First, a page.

What is actually bothering me now is how to recognize from the |X^(2)| and |X^(3)| spectra that whether the peaks are due to one photon, two photon or three photon process. I also went through the recent arxiv paper:1807.11797 on bulk hBN which also decode just by looking the spectra.
Incidentally, I also searched some books like (i) Boyed's, (ii) Ivan Pelant & Jan Valenta's but there is no clear description.
Do I have to see the quadratic behavior? or there are other ways to decode this mystery.
I would be very glad for your response.

Re: non-linear response

PostPosted: Mon Mar 11, 2019 11:13 am
by claudio
Dear Sitangshu

sitangshu1 wrote:I recently came across a very interesting paper by the yambo /lumen developers: PRB 94, 035149 (2016). Please excuse me for the following silly (might be) questions. You see, I am new to this non-linear spectroscopy and in the learning stage: After a long experience with lumen exercises, I tried to replicate my lumen results through yambo 4.3.1. And yes, I managed to do that.


very good

sitangshu2 wrote:What is actually bothering me now is how to recognize from the |X^(2)| and |X^(3)| spectra that whether the peaks are due to one photon, two-photon or three-photon process.

This is a very good question, at present we do not have a tool to analyze |X^(2)| and |X^(3)| spectra, and analysis from the real-time simulation is complicated.
The only thing you can do it is to compare the spectra with the one of the imaginary dielectric constant calculated at \epsilon(w) and \epsilon(2w)
From the visual inspection you can see when a peak in the X^(2) coincide with a peak of the \epsilon(w) or \epsilon(2w) and from this comparison, you can assign
them to the one or two-photon transition.
I agree that this analysis is not rigorous, but at present, we do not have another tool to disentangle the different peaks.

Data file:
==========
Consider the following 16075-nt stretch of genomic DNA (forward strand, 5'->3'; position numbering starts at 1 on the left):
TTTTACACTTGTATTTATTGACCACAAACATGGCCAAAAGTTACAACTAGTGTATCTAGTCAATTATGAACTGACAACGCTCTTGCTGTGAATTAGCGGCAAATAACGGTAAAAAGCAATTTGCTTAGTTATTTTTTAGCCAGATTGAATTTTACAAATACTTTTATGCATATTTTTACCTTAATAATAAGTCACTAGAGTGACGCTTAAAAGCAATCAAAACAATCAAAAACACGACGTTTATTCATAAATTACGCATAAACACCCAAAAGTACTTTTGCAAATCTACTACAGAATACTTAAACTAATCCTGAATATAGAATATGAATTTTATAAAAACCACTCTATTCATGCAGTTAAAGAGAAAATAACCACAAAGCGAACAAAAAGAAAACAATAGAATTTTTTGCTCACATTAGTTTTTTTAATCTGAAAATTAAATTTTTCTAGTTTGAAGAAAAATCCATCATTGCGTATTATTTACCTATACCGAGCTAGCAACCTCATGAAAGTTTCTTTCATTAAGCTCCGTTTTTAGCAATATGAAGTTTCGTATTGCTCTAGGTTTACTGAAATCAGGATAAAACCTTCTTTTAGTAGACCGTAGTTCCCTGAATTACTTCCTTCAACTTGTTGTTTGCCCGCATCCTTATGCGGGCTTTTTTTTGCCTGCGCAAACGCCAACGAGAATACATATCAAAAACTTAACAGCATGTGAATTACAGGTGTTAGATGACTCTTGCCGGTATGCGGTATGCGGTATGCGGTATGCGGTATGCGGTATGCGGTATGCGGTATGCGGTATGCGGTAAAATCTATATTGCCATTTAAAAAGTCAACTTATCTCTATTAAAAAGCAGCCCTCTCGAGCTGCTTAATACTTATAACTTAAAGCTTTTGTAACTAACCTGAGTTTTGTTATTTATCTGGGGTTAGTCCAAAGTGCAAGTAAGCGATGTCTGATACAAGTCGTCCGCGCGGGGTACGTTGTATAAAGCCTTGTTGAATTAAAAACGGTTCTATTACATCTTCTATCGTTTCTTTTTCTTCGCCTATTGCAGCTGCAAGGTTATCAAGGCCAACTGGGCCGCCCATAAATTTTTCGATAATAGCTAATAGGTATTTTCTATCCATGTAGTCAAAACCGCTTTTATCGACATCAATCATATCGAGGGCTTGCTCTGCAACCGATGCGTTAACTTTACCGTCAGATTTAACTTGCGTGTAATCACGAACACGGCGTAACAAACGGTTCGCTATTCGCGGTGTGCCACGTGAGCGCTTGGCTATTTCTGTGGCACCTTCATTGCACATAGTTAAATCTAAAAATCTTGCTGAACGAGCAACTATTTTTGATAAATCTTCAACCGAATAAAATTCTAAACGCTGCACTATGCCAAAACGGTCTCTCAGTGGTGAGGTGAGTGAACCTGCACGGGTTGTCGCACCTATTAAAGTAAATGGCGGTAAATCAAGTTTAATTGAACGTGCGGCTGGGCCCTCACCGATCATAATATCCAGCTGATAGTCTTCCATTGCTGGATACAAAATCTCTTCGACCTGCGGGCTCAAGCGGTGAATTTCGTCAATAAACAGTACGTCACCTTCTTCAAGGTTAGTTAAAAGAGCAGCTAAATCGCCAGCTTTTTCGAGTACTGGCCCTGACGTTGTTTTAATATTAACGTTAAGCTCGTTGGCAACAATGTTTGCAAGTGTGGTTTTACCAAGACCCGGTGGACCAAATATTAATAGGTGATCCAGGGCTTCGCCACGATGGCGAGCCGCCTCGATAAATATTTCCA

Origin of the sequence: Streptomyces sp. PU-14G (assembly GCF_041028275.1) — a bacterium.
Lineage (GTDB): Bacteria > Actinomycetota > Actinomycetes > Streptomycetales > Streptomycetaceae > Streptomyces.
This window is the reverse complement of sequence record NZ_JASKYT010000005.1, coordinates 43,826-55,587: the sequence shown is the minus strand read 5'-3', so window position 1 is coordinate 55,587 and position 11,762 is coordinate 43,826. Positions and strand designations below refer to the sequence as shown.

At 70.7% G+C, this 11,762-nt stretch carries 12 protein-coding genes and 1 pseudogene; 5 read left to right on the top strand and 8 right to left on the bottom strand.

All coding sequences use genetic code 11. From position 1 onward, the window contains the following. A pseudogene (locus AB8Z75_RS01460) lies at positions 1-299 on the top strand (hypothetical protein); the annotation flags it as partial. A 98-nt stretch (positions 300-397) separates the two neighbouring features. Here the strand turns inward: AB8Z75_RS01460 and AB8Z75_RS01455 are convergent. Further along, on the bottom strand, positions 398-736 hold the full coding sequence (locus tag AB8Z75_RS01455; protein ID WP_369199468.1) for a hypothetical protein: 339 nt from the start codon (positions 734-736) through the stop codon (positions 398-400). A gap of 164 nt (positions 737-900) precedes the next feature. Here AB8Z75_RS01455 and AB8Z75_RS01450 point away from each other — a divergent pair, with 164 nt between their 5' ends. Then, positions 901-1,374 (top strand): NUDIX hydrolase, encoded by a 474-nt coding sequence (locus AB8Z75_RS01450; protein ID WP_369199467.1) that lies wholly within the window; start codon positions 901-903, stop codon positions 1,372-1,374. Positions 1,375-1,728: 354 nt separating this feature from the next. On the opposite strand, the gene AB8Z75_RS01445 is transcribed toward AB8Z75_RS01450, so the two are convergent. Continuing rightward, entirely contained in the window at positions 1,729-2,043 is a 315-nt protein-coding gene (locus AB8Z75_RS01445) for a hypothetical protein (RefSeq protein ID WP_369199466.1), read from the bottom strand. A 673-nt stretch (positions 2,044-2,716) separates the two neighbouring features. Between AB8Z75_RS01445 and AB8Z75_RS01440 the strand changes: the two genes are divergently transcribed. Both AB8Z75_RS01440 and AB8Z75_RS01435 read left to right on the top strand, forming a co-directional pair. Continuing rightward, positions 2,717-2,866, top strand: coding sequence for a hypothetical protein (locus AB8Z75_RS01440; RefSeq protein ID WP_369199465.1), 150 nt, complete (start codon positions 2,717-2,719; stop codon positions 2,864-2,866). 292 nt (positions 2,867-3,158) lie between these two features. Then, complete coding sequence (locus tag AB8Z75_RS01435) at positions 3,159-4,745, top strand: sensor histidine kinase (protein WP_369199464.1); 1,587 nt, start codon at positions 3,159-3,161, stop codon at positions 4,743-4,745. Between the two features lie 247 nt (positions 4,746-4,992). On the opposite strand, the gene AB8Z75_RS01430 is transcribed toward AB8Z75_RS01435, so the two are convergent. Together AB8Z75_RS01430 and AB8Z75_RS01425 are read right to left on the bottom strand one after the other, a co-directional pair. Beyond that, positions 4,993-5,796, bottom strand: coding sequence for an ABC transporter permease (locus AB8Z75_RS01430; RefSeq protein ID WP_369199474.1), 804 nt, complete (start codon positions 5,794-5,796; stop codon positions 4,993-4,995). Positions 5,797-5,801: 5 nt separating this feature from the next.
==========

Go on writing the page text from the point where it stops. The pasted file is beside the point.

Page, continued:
sitangshu3 wrote:I also went through the recent arxiv paper:1807.11797 on bulk hBN which also decode just by looking the spectra.


in the arxiv paper:1807.11797 you can find also symmetry analysis of the two-photon absorption peaks that help to understand them.

sitangshu3 wrote:Incidentally, I also searched some books like (i) Boyed's, (ii) Ivan Pelant & Jan Valenta's but there is no clear description.
Do I have to see the quadratic behavior? or there are other ways to decode this mystery.
I would be very glad for your response.



the quadratic behavior is found in the polarization. Try to excite the system with a laser at a given frequency w and intensity E
than you have to study the polarization at 2w (in case of second harmonic) P(2w). If you repeat the calculation increasing the laser
intensity E, you will see the quadratic behavior of the polarization.

Notice that the X^2

X^2 (2w) = P(2w)/E^2(w)

is independent of the laser intensity.

best
Claudio

Re: non-linear response

PostPosted: Mon Mar 11, 2019 1:50 pm
by sitangshu
Thank you Professor Claudio, I will try this and will let you know.

With regards,
Sitangshu

Re: non-linear response

PostPosted: Sat May 04, 2019 9:22 pm
by sitangshu
Dear Sir,